The state’s debt should be better managed by using the economic benefits of reducing poverty and ending homelessness: increased economic growth, improved productivity, improved health, education and employment outcomes for people and lower costs for people in crisis presenting at emergency wards. Poverty is a handbrake to economic growth. Victoria would be much better off managing its finances by tackling entrenched inequality and disadvantage first. Just imagine the impact that over $27 billion would have on people living in poverty, struggling to put food on the table or without a safe place to call home. The reality is with the revenue raised in this budget from the taxes on big business and property investors, the government can tackle poverty, can end homelessness and can create the fair society that we all want to live in.
On top of the cost-of-living crisis the Victorian ecosystem is on the brink. The number of threatened species continues to rise, so we welcome the end of native forest logging, which we have pushed for for so long, in this budget. We are in awe of the activists, the local groups and the traditional owners who have fought so long, for decades, to protect our native forests. This logging has been devastating to ecosystems, putting native plants and animals under threat of extinction – and for what? Woodchips and paper. The state-sponsored logging operation did not stack up. It lost millions of dollars every year despite the government seemingly bending over backwards to prop it up – buying wood mills, making illegal logging legal, putting in anti-protest laws – and it was obvious to all that they had to bring forward the transition support to end native forest logging as soon as possible. But while our state continues to face the extinction crisis the government is cutting $2 billion from the environment department, and they are still funding fossil fuel projects, actually looking to expand the use of coal in Victoria with the coal-to-hydrogen project using carbon capture and storage – absolutely appalling.
In my electorate of Prahran there is so much unmet need that has been neglected in this budget – more and better public housing, including social support for tenants. Residents are feeling ignored and neglected by the government. There needs to be funding to build a community hub at St Kilda Primary School. Stonnington Community Assist need to hire a much-needed paid staff member to help more people who are presenting in need in our community.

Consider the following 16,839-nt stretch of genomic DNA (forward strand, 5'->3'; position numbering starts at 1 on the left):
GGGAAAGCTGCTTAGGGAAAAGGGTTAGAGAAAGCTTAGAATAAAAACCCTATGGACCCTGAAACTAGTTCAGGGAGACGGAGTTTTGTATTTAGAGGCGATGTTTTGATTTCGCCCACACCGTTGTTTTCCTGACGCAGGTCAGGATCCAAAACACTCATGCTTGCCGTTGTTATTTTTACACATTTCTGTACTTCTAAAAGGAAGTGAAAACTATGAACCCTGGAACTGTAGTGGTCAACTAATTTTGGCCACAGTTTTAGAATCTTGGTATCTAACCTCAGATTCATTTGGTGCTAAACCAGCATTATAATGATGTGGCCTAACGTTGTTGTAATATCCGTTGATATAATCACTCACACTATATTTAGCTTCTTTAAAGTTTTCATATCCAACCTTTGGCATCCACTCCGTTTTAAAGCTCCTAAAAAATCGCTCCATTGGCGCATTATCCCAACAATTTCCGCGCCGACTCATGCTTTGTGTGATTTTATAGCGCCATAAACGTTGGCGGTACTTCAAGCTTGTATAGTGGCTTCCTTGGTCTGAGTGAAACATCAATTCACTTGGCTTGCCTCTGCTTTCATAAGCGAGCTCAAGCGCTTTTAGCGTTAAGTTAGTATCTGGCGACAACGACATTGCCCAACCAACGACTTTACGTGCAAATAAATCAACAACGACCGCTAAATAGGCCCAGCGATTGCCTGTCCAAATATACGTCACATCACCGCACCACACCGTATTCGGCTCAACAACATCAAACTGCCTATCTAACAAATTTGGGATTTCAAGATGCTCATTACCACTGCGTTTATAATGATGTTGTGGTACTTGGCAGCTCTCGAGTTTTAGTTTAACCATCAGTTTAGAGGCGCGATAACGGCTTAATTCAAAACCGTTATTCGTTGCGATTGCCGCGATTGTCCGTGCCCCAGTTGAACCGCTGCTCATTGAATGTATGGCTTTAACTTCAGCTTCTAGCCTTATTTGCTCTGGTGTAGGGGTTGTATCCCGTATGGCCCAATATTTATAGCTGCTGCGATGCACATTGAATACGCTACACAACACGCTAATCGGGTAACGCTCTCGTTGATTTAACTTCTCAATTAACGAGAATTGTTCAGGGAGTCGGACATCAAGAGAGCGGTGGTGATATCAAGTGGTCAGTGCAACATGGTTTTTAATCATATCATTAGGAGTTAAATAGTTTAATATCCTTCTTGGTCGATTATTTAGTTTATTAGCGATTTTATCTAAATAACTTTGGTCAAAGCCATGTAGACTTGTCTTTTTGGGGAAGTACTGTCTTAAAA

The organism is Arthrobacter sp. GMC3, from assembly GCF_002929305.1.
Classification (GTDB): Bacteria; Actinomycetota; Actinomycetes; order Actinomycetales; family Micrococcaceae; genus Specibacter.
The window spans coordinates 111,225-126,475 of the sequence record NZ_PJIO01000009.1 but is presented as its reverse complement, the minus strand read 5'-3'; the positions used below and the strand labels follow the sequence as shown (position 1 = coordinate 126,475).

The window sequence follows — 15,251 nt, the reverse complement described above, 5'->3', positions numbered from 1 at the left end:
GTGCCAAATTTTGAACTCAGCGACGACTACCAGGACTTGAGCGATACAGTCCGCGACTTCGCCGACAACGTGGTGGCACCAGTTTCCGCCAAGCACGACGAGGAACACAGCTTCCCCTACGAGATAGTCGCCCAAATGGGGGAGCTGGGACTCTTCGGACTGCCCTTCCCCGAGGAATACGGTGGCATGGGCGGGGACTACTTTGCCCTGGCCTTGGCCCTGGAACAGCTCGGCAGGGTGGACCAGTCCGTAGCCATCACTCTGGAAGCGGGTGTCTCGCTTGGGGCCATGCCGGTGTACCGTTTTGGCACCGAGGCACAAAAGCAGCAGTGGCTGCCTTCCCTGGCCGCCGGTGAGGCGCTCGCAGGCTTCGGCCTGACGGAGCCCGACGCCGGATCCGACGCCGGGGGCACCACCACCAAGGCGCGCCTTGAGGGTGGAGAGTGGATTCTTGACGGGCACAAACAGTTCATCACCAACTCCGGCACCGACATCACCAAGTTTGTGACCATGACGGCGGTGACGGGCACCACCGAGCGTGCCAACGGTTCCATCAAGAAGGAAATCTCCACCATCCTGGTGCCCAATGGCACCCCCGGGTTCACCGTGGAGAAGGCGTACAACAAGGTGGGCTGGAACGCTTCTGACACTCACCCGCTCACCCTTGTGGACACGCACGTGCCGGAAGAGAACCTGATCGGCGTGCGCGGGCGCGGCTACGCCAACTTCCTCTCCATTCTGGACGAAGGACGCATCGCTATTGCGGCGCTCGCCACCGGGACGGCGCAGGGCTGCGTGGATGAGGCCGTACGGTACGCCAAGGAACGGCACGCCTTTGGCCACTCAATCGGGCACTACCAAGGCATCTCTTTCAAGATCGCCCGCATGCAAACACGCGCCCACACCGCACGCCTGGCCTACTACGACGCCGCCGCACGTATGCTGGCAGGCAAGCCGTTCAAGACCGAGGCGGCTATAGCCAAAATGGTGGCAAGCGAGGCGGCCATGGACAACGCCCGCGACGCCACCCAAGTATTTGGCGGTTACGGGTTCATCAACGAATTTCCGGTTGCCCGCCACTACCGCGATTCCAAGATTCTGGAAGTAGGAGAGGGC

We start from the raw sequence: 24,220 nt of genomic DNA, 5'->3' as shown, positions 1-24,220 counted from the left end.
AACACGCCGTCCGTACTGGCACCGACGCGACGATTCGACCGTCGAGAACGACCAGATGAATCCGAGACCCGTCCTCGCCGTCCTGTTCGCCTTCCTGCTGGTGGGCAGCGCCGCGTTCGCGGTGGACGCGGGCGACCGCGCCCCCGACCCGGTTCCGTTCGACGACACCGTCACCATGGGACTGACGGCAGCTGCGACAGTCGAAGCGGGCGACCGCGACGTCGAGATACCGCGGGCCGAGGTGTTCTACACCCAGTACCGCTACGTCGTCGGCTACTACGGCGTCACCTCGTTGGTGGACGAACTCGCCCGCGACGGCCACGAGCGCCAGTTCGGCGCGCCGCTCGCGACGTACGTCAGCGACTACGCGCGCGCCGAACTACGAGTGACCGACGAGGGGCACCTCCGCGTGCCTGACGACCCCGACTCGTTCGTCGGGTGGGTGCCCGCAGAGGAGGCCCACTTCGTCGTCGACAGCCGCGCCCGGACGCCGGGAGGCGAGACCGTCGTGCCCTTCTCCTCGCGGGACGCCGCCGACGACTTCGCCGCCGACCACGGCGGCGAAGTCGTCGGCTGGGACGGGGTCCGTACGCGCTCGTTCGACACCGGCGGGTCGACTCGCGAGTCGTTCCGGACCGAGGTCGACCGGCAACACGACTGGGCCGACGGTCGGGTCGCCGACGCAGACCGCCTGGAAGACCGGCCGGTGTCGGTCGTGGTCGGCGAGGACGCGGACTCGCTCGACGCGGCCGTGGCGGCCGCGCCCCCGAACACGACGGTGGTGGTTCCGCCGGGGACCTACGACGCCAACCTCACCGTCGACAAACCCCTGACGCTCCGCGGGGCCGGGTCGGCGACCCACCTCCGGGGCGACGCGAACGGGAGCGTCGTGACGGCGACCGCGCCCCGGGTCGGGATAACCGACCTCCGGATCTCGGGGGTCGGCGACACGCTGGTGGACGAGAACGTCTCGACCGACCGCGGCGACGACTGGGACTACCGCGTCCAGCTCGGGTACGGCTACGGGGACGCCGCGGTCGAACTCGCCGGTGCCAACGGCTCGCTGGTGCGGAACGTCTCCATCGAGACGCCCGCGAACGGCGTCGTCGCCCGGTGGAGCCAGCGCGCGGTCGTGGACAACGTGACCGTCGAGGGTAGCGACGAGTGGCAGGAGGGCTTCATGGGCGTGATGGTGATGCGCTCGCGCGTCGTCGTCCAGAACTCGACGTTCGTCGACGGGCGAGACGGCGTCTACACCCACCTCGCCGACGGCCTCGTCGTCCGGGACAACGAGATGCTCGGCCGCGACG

When it comes to climate-friendly transport, funding is needed for further upgrades to South Yarra station to meet the needs of the growing South Yarra community and finally to install that second entrance to Windsor station – we had planning money in one budget, but still we have not seen the results yet and it has not come to fruition; to install more EV chargers in Prahran – there is just one public EV charger; and to build separated bike lanes along Chapel Street north – the pop-up bike lanes which had identified Chapel Street north and other areas within Prahran, well, they have been cut. There is the community-developed Greenline project, a fantastic environmental initiative, a community-initiated initiative, that extends the length of the Sandringham line from the Yarra to Gardenvale. Now that the Prahran TAFE site has been acquired, a public, transparent master-planning process needs to take place, and the government will need to commit the funding and support required to realise that long-term vision of a Prahran arts and education precinct.
Victorians in need who are struggling to pay the rent, struggling to put food on the table, being pushed into poverty, just cannot afford for things to get worse before they get better. Every dollar of revenue raised from taxes on big business and property investors should be going to ending poverty and building more public housing homes. The reality is we can have the sort of society we want to live in. We can afford to have the sort of society we want to live in, with an end to poverty and an end to homelessness, where we make sure people can access the health care that they need, make sure that people have well-paid, secure jobs and make sure we have got a planet for everyone to live on. That is why the Greens are here – the biggest Greens team ever elected at a state election.
That is what we are pushing for – pushing the government further and faster for renters, to help people in need and to get out of coal and gas – and certainly it is much better than the alternative approach that has been put forward by the Liberals, which is essentially supercharged austerity across our state. That is what all the Greens in this Parliament are fighting for.